He’s a friendly and familiar face Australian households love. Tiwi Island man and Darwin local, Rob Collins, has risen to fame and stolen hearts on both the television and the stage.

Born and raised in Darwin, Collins’ childhood was mostly spent outdoors.

“My time, as a kid, was split between here and Bathurst Island (Wurrumiyanga) … we’d go over in the school June/July holidays. Growing up in Darwin was all about footy as a teenager, and fishing,” Collins said.

Collins enrolled in university to study Business but found himself struggling.

“I remember sitting down with the course head lecturer … He looked at my electives, which were all creative … And he said to me, ‘Maybe this is not for you? Maybe you need to do something artistic’.

“I didn’t pay any mind at that point, my focus was getting through that degree and making the folks happy.”

Finishing his degree, Collins moved into public service, however, found passion in his creative hobbies.

“I had a band with my brother called Black Chapel … We started a boy band here in Darwin as well. I was doing creative things, but they were very much a hobby.”

“Feeling in the back of my mind that there must be something different to that nine to five – you know every Pixar movie is based on this idea. I was one of those Pixar characters, there’s a great big world out there and I was finding out how to be a part of it.”

“My brother and I had gone to an acting workshop … at a local community arts organisation in Darwin … Through that process, I started doing ads for small community announcements and small community organisations, things like that.”

Collins eventually connected with Wesley Enoch, and confided in Enoch for advice to break into acting.

“He said, ‘Don’t do it, it’s a hard life. You travel, your animals die, you’re on the road constantly,’ but he wasn’t discouraging. He was really encouraging and realistic. That chat made me think seriously about it … I couldn’t think of it as a hobby. There are real world consequences and if I’m going to commit to it, I needed to commit properly.”

In 2011, Collins began studying at National Institute of Dramatic Arts (NIDA) in Sydney and after graduation, was cast as King Mufasa in the stage production of The Lion King.

“I was finishing NIDA with two teenagers in high school and a new-born, we had this little family and all of sudden we were touring Australia.

“I feel tired when I think about what we went through … we were living week to week. I’d leave in the morning before the sun was up and I’d come home when the sun was down. I only saw my family at night.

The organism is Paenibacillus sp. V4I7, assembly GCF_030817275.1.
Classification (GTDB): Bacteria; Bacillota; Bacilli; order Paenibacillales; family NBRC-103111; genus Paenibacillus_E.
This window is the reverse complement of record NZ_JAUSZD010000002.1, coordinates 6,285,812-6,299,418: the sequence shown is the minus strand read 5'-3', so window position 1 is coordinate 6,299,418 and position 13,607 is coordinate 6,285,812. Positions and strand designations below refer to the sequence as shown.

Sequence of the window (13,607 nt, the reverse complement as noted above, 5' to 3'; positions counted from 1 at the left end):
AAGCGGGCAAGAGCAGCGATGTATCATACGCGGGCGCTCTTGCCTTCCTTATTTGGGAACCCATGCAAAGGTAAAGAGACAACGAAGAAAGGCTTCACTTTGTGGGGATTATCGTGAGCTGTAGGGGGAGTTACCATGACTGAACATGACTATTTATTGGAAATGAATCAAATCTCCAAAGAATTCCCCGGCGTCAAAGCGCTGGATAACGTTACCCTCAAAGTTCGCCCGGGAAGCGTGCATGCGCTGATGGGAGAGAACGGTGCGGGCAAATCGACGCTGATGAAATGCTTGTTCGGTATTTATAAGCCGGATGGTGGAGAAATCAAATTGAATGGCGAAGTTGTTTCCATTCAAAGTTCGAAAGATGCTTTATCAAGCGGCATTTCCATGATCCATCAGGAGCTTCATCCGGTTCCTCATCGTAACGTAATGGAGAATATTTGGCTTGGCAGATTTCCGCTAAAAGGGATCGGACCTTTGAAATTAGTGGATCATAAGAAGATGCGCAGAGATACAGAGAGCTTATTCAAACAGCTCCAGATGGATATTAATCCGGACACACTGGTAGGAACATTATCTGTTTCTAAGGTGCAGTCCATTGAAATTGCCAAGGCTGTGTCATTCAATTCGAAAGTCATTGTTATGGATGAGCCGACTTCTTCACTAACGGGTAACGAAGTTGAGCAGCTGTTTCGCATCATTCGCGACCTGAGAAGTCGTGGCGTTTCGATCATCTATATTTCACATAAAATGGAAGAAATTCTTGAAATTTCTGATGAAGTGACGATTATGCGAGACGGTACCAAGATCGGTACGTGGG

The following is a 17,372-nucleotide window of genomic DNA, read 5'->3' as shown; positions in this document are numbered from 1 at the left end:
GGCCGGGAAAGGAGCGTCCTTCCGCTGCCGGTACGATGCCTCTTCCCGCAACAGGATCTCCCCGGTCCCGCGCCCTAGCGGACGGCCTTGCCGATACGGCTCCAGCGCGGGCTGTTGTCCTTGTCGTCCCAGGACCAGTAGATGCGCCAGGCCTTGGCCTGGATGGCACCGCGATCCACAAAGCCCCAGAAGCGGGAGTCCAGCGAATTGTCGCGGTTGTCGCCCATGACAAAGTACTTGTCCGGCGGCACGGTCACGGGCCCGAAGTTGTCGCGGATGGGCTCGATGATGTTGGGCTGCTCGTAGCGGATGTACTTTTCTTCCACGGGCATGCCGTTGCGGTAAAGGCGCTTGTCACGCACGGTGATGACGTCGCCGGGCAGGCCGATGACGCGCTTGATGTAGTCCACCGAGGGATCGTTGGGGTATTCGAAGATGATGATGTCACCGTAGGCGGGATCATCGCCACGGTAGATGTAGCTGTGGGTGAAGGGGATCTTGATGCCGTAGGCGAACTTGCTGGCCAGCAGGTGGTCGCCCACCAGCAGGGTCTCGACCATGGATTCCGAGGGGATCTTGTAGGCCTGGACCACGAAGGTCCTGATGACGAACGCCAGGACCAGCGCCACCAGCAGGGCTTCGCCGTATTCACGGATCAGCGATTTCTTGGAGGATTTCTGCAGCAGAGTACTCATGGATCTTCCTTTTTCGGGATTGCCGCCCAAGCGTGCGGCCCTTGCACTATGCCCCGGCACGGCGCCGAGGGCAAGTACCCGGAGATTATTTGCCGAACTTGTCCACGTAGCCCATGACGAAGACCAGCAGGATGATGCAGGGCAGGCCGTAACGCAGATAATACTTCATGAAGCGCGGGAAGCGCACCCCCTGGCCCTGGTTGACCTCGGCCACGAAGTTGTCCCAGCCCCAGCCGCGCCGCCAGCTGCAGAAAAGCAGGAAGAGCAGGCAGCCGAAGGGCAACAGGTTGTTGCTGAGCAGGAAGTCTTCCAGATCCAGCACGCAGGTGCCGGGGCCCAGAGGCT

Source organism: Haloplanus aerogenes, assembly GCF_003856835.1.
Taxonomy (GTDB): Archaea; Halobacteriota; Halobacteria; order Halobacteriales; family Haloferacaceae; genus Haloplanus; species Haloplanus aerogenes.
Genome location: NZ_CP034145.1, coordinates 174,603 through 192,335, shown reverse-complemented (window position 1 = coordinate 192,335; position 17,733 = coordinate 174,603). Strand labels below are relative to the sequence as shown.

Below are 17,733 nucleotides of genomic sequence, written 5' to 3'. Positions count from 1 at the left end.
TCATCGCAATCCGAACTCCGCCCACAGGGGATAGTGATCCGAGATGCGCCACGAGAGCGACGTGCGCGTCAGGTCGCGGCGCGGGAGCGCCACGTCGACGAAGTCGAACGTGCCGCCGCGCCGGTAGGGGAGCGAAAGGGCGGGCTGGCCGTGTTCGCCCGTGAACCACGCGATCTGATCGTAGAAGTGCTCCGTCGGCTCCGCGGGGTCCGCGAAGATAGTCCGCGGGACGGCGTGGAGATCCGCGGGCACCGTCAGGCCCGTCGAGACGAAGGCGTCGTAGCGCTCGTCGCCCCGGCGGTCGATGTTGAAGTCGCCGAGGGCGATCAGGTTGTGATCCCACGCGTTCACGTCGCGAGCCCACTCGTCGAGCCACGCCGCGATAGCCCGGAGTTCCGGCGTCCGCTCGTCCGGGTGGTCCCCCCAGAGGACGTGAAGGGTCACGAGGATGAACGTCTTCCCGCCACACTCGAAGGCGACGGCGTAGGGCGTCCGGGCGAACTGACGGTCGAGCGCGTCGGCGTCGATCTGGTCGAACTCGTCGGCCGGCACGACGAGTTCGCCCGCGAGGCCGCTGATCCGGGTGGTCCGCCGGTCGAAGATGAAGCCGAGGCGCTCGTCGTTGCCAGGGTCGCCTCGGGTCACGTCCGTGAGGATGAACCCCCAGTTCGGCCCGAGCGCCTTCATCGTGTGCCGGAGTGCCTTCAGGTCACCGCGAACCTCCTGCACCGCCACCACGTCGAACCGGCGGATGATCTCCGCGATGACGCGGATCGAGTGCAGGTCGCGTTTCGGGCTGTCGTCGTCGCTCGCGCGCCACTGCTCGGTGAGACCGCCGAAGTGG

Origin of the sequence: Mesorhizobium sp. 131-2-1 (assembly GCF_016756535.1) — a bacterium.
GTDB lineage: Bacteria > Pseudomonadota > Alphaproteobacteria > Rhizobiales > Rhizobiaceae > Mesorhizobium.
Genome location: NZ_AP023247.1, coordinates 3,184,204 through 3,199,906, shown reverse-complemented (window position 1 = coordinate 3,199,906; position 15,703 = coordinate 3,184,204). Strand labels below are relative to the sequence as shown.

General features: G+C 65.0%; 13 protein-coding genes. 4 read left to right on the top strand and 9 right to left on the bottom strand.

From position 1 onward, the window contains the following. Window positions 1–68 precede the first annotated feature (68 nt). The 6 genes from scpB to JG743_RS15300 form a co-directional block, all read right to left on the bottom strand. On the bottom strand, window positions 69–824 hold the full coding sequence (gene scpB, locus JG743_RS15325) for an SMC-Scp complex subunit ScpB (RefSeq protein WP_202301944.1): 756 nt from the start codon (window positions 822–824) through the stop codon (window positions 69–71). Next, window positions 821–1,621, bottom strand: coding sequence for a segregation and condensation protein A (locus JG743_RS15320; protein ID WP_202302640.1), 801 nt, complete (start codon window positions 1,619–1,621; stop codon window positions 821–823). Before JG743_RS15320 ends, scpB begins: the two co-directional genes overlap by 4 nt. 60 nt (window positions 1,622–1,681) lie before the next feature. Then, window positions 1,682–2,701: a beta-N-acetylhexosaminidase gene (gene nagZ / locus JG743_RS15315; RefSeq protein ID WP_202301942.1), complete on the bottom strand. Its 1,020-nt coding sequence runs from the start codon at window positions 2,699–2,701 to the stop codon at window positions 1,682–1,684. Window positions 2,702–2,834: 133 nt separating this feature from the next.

“We did that for months on end. I look back and I’m really proud of what we did.”

Collins has appeared in Sydney Theatre Company’s Midsummer Night’s Dream along with his television career which includes, The Wrong Girl, Cleverman and Total Control.

In 2017, Collins accepted his Best New Talent Logie and spoke in language.

“I feel a real responsibility when I speak language publicly or represent my family … I was so conscious to get it right because I really wanted them to feel proud. Seeing the reaction after it was so worth it.”

“I love hearing language spoken in such public forums. This was a way for me to affirm my connection to the Tiwis because it’s part of my DNA and I wanted to acknowledge them and their presence with me that night. I think on a broader scale it’s nice for the world to see it and hear it and I think there should be more of it.”

Travelling has become a large part of his career. However, no matter how far his feet wander, Darwin will always be home.

“My roots feel like they’re so deep here … I really feel disconnected when I’m not here. And not just in a physical way, there’s something about being in a place on Country that gives you things you can’t quite articulate. I feel settled here, I feel like my feet go through the soil almost like roots of a tree when I’m here. I don’t feel that anywhere else, my feet stay on the surface.”

Big things are on the horizon for Collins in 2020 with a potential career in the United States. However, he stays grounded and humble.

“When I look back, I’m so proud and I’m so thankful for all I have. My 23-year-old daughter is going to roll her eyes at this, but I feel so blessed!

“If I can continue this, and to continue to put food on the table for my family, provide a nice home, do what I love and get paid for it, that’s all I can wish for.”

By Rachael Knowles